A lot of authors have mentored me through this journey: Mother Theresa with Come Be My Light, Anne Lamott with Traveling Mercies and Bird by Bird, Joan Didion with The Year of Magical Thinking, Susan Cain with Quiet, Colum McCann with Let the Great World Spin, Eric Metaxes with Bonhoeffer, and of course the poetry and music of Over the Rhine.  What I appreciate about Brene Brown is that her book seemed to pull together all of these literary influences and helped me to redefine and find freedom in what spirituality looks like for me.

In the journey of trying to define what my spiritual life looks like now, it honestly can be easy to simply not think about it, thus avoiding existential dilemmas.  But, the anxiety that so easily creeps in reminded me that being grounded and intentional is life giving and I noticed that not having an intentional grounding in faith, I became less hopeful in general, a bit cranky, and I forgot to look for beauty.  Brown’s definition of spirituality piqued my interest because I was (still am) so tired of the minutia of Christian theology:  “By spirituality, I’m not talking about religion or theology, but I am talking about a shared and deeply held belief.  Here’s how I define spirituality: Spirituality is recognizing and celebrating that we are all inextricably connected to each other by a power greater than all of us, and that our connection to that power and to one another is grounded in compassion.  Practicing spirituality brings a sense of perspective, meaning, and purpose to our lives” (64).

When she wrote “It’s not about denominations or dogma. Practicing spirituality is what brings healing and creates resilience. For me, spirituality is about connecting with God, and I do that most often through nature, community, and music.  We all have to define spirituality in a way that inspires us,”(74)  I was reminded of the life nature gives me and how washing dishes or walking with music centers me, and how dinner with my husband and great friends grounds and connects me.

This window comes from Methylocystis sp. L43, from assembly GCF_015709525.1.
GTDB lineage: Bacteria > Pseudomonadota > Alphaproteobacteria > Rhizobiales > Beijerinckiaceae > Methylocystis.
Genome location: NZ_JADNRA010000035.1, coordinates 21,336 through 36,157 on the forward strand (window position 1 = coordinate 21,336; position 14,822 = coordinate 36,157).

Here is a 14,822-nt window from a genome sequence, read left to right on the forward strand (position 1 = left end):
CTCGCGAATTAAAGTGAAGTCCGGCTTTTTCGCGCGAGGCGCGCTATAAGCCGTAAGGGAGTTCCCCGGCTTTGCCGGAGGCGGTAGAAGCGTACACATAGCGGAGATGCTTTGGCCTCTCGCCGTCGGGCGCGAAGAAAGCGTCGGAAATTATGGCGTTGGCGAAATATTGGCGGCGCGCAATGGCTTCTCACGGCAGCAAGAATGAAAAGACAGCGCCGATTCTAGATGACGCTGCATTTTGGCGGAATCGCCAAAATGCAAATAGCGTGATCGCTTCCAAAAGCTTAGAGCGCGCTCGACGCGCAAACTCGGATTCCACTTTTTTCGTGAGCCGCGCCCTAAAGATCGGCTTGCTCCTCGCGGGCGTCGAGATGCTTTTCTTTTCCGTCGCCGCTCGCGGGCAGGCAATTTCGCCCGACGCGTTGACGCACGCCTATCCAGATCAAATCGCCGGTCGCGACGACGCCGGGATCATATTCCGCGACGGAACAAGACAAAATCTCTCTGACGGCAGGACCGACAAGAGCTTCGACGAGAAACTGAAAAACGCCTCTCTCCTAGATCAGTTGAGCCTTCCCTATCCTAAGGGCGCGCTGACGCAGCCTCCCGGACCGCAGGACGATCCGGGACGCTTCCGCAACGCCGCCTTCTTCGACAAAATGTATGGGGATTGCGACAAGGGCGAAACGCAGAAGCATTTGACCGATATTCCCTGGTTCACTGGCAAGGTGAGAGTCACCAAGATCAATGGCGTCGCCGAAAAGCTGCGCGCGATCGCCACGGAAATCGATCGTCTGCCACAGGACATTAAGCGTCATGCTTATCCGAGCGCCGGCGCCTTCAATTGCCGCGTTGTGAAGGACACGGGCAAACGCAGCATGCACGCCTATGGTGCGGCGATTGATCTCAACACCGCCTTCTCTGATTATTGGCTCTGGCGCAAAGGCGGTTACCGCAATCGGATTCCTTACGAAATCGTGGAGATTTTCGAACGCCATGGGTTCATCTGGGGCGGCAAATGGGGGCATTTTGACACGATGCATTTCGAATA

One of the messages I have struggled with as a Christian is that “everything happens for a reason,” which I simply cannot buy into no matter how many scripture based conversations I have.  This felt really isolating, especially in the early days of this journey.  I have landed in a place of confidence and rest with this issue and others, and reading Brown’s book helped give greater clarity to me: “At first I thought faith meant ‘there’s a reason for everything.’  I personally struggled with that because I’m not comfortable with using God or faith or spirituality to explain tragedy…Here’s how I define faith based on research interviews: Faith is a place of mystery, where we find the courage to believe in what we cannot see and the strength to let go of our fear of certainty” (90).  Faith as a beautiful mystery has been one of the most healing perspectives I’ve run across.

To close, one of my favorite parts of the book was when Brown discussed the fact that we can change our neurological pathways, something one of my old pastors used to talk about, too.  It is possible to physiologically change our patterns of thinking (google neuroplasticity).  I’m now living in a way where I am trying to incorporate rhythms into my life that help me feel grounded, connected, grateful, and covered in grace.  This is happening for me through reading, taking time to be creative (watercolor and calligraphy lately), cooking, looking for beauty, and  practicing stillness.  It looks different, but feels beautiful.